Yedidah, grew up Brooklyn, New York where she lived with older brother and mother who passed in 2005. She started writing poetry and original songs at a very early age. Music allowed her to express herself as she was very quiet and shy.
Yedidah, recalls being bullied for raising her hand in class and answering questions. There was something about her voice that the enemy wanted to silence. She found herself having to fight just to be able to go home after school. Somehow she won every time. She knew God was looking out for her back then.
As time went on she started using her voice more and more and was asked to sing original songs for her Middle School and Junior High School commencement exercise, weddings and conferences.
She believed she was going to be a singer-songwriter and receive an Emmy, but after having a powerful encounter with God, she went from entertainment to ministering in song. She started singing in Rikers Island, Bedford and Valhalla detention centers, nursing homes, Hospital, shelters, restaurants and more. Yedidah was told she wrote songs for movies, but nowNo longer did she write heartbreaking love songs.
She realized God had given her a gift that helped to heal the broken and even sick. One day while singing she saw a man get up out of His wheelchair. Another time she was told a man came to service and stated he couldn’t hear, but said while she was singing his ears opened up. She simply said, “Thank God” because she knew only God’s power could do that and never wanted to take His glory.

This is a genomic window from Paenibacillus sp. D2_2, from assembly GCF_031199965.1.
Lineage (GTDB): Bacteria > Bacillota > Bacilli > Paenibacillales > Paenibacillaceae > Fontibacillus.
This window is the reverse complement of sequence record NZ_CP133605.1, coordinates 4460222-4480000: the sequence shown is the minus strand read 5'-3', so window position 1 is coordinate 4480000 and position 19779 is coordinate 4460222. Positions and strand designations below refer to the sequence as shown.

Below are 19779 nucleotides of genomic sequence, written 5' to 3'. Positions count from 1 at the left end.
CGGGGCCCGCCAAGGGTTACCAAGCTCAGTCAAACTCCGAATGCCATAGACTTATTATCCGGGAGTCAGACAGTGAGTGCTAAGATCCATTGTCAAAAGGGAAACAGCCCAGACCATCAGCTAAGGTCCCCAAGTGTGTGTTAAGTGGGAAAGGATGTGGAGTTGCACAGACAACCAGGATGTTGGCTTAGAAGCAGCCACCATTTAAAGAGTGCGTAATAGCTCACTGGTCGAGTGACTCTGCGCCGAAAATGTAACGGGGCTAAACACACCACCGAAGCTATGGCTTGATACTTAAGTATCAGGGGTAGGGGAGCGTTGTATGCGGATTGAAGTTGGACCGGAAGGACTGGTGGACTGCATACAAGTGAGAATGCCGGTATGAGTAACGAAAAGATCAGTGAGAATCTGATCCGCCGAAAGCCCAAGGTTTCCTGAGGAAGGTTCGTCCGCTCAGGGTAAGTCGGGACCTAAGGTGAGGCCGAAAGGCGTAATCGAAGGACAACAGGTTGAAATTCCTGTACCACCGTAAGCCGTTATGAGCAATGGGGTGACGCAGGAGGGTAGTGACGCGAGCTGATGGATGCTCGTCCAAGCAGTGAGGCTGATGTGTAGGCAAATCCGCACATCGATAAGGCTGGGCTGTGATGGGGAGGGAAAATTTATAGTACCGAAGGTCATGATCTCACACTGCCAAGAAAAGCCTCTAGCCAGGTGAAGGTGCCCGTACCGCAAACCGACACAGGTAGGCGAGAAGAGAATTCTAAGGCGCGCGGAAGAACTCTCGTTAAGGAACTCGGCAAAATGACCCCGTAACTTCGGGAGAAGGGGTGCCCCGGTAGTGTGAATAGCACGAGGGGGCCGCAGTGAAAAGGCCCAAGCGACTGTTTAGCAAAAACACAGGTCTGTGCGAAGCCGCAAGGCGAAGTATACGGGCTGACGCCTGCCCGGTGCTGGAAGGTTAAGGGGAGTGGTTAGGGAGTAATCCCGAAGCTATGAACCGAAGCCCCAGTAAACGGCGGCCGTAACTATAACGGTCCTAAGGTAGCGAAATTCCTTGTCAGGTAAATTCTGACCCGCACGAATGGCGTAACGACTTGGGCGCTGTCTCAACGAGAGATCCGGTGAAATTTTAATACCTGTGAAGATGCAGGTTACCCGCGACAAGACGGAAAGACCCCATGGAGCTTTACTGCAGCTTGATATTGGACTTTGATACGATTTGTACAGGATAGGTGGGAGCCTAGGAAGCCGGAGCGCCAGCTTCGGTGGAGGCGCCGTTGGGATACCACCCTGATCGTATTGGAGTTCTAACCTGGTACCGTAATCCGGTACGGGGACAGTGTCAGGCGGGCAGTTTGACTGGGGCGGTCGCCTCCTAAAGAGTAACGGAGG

Yedidah believes every encounter we face in life can be used to give God. “We all have a process, even the caterpillar goes through a challenging journey before it gains wings.” She is irrationally passionate about sharing a message of hope and using her gifts to help others embrace their faith and God-given identity.
“Our stories have the ability to help others. They want to know if God can help them too.” He can. She believes the world needs to do a better job of embracing the vulnerable and not judging those who have experienced challenges. “Solo moms are the most resilient people I know, yet the world labels them as lazy and sometimes not valuable. That’s a shame and an assumption.” She teaches her friends and clients to learn what God says about them, because that’s what really matters.